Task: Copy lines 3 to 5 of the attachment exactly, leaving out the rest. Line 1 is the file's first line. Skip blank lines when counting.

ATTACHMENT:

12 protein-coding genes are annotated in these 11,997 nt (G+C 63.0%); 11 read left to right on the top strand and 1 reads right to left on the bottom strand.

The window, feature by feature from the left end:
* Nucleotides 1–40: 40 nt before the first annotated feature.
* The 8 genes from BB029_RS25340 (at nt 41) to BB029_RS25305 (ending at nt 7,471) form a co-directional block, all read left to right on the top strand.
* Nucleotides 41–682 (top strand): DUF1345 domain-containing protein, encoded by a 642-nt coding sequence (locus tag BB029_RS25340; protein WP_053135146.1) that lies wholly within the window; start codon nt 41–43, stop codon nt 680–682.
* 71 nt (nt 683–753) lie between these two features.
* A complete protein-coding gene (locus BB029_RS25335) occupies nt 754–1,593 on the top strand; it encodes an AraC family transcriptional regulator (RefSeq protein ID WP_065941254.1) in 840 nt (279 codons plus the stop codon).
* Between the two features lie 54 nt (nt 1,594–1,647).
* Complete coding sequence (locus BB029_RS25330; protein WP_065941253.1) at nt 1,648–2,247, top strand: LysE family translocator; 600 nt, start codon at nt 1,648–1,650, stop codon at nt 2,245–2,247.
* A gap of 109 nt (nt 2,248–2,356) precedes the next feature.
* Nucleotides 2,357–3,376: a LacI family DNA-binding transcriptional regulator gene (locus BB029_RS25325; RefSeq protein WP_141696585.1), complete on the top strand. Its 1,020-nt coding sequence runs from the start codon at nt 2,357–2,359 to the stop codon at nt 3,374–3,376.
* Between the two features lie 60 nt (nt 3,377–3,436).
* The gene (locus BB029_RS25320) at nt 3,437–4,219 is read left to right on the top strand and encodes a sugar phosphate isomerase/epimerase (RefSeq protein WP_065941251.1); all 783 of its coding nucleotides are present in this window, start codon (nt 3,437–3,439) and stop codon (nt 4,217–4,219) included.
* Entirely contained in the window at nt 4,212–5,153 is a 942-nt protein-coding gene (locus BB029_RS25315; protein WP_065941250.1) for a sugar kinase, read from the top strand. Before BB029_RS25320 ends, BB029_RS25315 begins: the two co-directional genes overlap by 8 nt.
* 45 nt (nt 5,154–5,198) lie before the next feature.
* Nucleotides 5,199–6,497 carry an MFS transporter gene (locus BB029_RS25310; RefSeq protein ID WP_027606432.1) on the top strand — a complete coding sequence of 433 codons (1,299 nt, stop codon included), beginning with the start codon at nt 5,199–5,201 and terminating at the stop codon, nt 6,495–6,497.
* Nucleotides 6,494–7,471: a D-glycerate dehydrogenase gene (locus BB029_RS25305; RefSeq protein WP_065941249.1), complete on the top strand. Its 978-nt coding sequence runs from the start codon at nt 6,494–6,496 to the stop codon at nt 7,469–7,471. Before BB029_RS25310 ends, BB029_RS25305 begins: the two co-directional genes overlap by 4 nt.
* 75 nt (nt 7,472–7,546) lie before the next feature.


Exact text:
* Nucleotides 1–40: 40 nt before the first annotated feature.
* The 8 genes from BB029_RS25340 (at nt 41) to BB029_RS25305 (ending at nt 7,471) form a co-directional block, all read left to right on the top strand.
* Nucleotides 41–682 (top strand): DUF1345 domain-containing protein, encoded by a 642-nt coding sequence (locus tag BB029_RS25340; protein WP_053135146.1) that lies wholly within the window; start codon nt 41–43, stop codon nt 680–682.